South Texas Experience: Love Letters

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South Texas Experience: Love Letters is a map of home and the relationship with South Texas, of death and ghosts and the river. Poems that speak to that space that exists between borders.

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Description

“South Texas Experience” is a poetry book by Noemi Martinez about the Rio Grande Valley in deep South Texas. The poems in the collection are described as “love letters” to the Valley, exploring the author’s connection to the place and the complexities of loving a place that has its own history of pain and struggle. Martinez, who is a queer Tejana/Xicana writer with Mexican and Caribbean roots, writes about the connection between affect and geo-political location, and the negotiations and tensions that come with that connection. The book is also described as an exploration of crip and queer time, and a portrayal of the sociological imagination. Martinez’s poetry is described as lyrical and drawing on personal, collective, and ecological struggles against structural violence. The book has been praised for its handling of these themes and for building the poetry from accounts of literary philosophers, current progressive media, and historical research.

Pure relentless unwavering poet. Total control. Never too much or too little.
In poetry there is truth. In poetry there is education. In poetry there is heart/god/liberation. In poetry there is freedom. Noemi writes in memoriam for those whose names have been taken. She writes as a historian during a time history is outlawed. She writes of skulls “wedged between coffins” and “white yucca in blossom/the burning grass” as well as family, known and unknown.
This is why I wanted to be a writer. Why I write. Why I read. I immediately want to send this book to ten loved ones for the new years. I want to wish a hundred blessings for us in the new year. For a world where the survival of poetry and people matter. To fund the survival of the planet by supporting a new press of promise by a radical single mother of color at the center of a world of necessary transformation.  And the evolution of the zinester, the single mami media maker into having a new press and new forms, experiments in sustainability.
Deep. Nature + Poem. Images. Noemi is a masterful creatrix. She writes poems as truths, wake up calls for us all. Words are beautiful. Language, like ripples, so perfect.
-China Martens, Hip Mama

From the Author

Dear readers,

Thank you for considering “South Texas Experience: Love Letters.” This collection of poems is deeply personal to me, as it explores my experiences growing up in the Rio Grande Valley and my struggles with identity and belonging in the Rio Grande Valley, where I was raised and currently call home.
These poems are a love letter to this place, as well as a confrontation of the challenges and limitations that come with being a bicultural Mexican and Caribbean person in this borderland.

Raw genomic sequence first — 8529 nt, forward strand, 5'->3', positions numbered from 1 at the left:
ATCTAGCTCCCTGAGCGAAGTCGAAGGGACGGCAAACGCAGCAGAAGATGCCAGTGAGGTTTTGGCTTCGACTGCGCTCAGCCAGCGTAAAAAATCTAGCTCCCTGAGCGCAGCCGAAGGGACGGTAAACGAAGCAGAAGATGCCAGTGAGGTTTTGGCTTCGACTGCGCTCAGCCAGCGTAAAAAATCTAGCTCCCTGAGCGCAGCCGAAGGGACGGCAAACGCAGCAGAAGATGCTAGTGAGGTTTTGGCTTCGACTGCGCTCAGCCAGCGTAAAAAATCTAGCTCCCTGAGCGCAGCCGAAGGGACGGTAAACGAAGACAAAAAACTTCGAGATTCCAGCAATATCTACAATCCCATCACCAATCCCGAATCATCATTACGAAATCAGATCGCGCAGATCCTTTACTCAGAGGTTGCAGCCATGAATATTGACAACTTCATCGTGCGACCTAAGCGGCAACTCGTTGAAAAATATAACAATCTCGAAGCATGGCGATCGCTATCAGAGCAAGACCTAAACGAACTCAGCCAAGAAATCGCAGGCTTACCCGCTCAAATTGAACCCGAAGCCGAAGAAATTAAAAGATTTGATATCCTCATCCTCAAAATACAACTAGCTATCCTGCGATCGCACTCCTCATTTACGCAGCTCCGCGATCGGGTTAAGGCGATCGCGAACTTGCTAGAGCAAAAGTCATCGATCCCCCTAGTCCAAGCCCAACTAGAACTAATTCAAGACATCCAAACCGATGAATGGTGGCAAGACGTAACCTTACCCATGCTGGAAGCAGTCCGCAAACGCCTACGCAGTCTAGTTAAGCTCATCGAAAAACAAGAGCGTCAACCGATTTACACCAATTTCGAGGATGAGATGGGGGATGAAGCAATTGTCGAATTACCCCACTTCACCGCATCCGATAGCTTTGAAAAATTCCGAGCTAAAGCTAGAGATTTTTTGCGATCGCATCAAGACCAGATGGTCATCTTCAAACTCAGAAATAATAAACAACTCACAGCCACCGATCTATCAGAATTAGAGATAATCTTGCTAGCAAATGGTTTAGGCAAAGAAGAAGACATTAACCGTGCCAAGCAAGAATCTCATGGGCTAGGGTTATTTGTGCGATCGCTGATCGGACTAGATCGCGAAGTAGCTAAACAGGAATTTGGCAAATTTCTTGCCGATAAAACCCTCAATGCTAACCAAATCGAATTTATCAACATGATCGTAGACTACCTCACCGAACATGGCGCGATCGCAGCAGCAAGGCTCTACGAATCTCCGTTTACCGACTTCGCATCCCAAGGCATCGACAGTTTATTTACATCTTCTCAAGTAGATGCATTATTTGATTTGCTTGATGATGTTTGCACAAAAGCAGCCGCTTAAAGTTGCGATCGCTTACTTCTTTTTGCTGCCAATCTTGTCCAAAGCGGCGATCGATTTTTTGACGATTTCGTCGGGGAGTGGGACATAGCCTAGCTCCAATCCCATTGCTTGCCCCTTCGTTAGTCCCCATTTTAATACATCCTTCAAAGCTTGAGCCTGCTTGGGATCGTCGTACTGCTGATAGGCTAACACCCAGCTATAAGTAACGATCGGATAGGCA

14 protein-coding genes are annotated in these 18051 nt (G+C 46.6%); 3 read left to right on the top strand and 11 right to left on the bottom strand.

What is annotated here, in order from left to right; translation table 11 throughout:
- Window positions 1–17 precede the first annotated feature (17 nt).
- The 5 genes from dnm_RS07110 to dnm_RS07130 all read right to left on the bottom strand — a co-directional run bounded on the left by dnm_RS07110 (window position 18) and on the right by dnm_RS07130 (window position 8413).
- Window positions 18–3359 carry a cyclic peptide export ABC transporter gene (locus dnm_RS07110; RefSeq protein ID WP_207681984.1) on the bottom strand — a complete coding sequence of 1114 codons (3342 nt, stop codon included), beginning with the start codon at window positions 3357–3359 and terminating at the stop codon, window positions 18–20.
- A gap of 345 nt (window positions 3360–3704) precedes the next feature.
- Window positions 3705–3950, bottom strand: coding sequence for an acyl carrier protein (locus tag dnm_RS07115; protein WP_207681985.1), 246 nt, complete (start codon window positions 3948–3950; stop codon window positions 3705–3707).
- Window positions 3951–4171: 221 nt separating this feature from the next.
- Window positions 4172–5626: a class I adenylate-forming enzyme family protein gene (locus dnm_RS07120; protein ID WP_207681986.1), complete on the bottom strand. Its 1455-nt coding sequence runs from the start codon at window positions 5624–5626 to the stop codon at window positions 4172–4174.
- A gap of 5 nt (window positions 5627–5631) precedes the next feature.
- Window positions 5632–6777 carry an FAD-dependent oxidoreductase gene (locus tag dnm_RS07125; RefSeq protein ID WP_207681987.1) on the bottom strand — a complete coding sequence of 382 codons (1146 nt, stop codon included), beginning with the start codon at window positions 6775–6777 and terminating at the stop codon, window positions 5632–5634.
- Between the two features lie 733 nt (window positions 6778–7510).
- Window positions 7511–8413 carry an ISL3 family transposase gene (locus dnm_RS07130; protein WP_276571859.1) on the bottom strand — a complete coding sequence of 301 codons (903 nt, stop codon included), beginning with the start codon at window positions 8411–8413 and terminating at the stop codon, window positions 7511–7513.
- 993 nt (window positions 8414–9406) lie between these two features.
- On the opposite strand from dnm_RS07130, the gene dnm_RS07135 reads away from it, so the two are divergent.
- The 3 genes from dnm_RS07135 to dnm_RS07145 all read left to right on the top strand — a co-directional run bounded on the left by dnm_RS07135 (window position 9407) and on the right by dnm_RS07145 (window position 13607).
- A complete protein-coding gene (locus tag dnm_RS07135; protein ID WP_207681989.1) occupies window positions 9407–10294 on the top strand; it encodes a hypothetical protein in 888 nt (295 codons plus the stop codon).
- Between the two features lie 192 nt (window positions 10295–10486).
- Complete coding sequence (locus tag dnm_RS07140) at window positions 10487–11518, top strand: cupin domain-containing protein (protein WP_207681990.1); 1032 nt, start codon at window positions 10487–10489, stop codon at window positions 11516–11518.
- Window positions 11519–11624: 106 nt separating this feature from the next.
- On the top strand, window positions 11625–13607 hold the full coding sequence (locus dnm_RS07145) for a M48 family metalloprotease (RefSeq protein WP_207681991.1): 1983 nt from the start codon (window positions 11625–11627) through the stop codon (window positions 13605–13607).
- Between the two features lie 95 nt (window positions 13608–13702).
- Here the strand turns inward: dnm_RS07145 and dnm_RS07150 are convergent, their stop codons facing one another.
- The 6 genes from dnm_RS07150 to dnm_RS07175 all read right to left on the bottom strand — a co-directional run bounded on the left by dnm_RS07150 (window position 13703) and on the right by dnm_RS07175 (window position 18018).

Through the lens of personal experiences and the recovery of history, these poems delve into themes of history, immigration, family, and home. I hope that these poems will resonate with you and inspire you to consider your own sense of identity and belonging.

Thank you for taking the time to read my work.

Sincerely,
NM

Noemi Martinez is a poet and writer with a diverse background, blending Mexican and Puerto Rican heritage. They identify as queer and disabled, and are also skilled in mixed media art. As a single parent raising two children, Martinez resides in a family with multiple disabilities in the deep South Texas region. For the past two decades, they have dedicated themselves to creating, publishing, teaching, and discussing their work as a zine creator. Martinez’s unique perspective and experiences inform their poetry and writing, making them a valuable voice in the literary community.

  • Print Length: 48 pages
  • ISBN-10: 0997561203
  • ISBN-13: 978-0997561203

top topics:

  1. Identity
  2. Belonging
  3. Borderland poetry
  4. Rio Grande Valley
  5. Biculturalism
  6. Immigration
  7. Family
  8. Home
  9. History
  10. Recovery of history

top subject themes that can be applied:

  1. Identity and self-discovery
  2. Exploring cultural heritage and diversity
  3. Understanding immigration and the refugee experience
  4. The complexities of belonging and finding a sense of home
  5. Examining the manipulation and control of history
  6. Resisting societal expectations and norms related to identity
  7. Navigating and challenging the limitations of identity
  8. The role of community and family in shaping identity
  9. The power of personal storytelling and self-expression
  10. The intersectionality of multiple identities and how they shape our experiences

Has been and can be used as a resource in these classes:

could be used as a resource in a variety of classes

  1. Creative writing or poetry workshops
  2. Ethnic studies or multicultural literature courses
  3. Immigration and refugee studies courses
  4. Women’s and gender studies courses
  5. Sociology or anthropology courses focused on cultural identity and belonging